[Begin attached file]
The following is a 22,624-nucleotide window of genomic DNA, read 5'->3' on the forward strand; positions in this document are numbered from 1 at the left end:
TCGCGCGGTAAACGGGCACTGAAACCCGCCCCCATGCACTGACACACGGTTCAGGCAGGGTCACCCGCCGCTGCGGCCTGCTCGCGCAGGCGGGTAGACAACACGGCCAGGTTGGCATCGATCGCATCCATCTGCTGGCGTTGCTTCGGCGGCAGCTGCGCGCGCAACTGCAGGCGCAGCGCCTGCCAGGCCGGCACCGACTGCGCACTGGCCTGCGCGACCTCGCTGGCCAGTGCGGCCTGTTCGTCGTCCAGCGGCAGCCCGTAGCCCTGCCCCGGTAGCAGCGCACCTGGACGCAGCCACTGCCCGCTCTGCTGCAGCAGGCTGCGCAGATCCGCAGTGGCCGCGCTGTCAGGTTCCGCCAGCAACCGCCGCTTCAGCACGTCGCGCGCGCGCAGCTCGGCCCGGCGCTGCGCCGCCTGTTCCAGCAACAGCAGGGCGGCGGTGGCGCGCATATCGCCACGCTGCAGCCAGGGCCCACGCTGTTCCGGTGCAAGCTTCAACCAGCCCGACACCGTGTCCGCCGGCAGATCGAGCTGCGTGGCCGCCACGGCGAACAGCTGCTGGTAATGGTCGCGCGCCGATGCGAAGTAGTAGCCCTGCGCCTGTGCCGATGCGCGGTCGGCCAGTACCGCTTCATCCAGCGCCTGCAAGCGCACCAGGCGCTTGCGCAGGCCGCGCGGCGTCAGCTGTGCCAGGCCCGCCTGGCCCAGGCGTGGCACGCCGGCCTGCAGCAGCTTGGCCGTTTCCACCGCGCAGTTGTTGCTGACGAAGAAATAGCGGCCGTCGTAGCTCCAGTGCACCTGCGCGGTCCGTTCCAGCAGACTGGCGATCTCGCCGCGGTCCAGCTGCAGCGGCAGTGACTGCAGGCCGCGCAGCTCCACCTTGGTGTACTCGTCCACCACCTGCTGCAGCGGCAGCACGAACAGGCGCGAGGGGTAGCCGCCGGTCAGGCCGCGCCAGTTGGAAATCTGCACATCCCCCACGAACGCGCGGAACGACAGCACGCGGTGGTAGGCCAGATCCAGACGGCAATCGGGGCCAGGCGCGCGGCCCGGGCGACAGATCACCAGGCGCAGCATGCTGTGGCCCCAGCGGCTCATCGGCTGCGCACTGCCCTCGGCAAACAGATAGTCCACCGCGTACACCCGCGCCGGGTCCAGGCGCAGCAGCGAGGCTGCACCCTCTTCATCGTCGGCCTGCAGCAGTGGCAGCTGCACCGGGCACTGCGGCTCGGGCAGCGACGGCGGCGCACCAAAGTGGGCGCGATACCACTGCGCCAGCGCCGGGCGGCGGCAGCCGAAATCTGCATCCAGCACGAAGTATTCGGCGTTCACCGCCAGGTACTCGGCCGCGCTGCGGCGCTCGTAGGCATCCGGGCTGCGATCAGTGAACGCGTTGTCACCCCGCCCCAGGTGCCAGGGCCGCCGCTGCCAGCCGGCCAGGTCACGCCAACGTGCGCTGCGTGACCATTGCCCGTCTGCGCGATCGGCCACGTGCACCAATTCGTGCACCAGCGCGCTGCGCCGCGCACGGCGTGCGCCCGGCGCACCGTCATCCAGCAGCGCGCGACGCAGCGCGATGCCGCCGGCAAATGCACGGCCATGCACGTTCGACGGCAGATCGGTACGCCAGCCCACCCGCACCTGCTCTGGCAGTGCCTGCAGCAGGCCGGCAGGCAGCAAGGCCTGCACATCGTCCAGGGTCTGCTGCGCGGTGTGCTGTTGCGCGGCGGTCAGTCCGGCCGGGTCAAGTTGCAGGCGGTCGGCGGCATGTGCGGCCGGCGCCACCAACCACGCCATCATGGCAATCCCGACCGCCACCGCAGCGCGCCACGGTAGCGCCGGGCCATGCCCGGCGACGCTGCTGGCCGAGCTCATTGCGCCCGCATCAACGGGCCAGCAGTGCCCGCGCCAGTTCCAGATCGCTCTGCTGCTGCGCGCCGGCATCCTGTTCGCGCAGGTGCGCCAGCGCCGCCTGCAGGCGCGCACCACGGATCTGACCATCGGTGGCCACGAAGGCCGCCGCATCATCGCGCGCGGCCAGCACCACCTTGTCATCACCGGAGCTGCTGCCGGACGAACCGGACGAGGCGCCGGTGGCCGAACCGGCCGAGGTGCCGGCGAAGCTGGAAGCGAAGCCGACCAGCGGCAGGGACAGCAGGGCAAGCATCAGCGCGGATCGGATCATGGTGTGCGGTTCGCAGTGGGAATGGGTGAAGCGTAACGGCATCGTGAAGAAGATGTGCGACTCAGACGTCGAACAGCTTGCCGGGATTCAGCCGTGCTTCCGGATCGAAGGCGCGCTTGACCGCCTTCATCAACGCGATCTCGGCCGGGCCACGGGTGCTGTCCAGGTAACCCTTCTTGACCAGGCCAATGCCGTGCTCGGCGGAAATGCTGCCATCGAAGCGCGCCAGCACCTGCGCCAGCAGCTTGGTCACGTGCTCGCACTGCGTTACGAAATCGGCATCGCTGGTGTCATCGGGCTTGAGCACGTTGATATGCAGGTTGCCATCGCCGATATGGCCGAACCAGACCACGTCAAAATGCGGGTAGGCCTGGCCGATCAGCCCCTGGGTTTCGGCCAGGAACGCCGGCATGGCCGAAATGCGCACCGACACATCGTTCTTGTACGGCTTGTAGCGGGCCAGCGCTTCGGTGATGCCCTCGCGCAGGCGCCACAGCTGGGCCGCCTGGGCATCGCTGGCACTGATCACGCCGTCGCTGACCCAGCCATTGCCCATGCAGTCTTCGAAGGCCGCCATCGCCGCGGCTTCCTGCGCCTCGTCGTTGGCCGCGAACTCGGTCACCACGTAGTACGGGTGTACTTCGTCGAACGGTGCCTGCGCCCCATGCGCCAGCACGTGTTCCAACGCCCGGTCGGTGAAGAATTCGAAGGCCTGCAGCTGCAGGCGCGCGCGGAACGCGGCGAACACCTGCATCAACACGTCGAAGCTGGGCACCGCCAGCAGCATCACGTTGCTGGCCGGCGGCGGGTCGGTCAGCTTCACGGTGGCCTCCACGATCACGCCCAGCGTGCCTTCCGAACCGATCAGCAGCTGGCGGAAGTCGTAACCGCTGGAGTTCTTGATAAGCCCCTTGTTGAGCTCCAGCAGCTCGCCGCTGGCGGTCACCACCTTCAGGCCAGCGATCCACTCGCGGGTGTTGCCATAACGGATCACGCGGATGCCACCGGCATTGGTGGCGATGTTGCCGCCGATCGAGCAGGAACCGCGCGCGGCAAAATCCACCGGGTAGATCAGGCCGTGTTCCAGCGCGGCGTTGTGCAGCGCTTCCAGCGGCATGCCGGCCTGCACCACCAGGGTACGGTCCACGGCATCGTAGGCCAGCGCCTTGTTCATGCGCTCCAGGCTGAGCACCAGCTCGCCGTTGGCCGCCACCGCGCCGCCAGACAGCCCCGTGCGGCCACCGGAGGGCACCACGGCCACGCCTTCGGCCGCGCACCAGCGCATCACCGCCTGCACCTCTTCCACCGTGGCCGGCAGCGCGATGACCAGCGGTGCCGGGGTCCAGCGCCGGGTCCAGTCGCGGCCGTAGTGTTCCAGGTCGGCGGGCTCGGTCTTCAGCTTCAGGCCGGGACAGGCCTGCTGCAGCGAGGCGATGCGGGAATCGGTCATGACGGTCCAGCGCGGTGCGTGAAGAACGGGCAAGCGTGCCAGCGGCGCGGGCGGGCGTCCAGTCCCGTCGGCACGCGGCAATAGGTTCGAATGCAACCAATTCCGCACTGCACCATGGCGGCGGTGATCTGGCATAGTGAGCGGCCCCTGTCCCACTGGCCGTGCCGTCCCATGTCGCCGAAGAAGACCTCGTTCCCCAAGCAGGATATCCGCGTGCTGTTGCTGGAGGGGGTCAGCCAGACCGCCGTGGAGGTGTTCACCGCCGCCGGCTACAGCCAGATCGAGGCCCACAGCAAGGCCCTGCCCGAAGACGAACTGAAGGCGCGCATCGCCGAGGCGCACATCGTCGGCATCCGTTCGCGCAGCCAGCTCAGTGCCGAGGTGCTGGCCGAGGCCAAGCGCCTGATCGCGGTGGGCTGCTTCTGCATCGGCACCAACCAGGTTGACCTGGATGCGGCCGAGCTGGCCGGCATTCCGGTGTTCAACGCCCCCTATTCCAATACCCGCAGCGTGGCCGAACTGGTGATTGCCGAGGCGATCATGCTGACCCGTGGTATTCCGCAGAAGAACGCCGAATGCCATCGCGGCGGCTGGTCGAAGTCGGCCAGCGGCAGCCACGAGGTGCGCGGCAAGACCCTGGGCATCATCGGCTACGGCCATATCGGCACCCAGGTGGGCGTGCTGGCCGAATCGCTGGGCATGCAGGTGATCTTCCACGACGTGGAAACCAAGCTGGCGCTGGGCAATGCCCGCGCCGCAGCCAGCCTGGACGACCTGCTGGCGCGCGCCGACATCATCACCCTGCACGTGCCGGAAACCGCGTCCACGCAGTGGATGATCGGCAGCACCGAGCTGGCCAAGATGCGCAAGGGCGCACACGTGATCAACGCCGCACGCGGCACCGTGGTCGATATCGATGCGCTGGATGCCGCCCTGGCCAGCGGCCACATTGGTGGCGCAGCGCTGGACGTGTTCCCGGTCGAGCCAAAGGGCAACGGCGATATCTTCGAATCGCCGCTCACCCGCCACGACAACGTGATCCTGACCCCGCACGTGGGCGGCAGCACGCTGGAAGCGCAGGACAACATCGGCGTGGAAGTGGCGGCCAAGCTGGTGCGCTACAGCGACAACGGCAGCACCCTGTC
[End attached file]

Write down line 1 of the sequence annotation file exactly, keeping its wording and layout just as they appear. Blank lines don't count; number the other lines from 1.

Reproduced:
The following is a 22,624-nucleotide window of genomic DNA, read 5'->3' on the forward strand; positions in this document are numbered from 1 at the left end: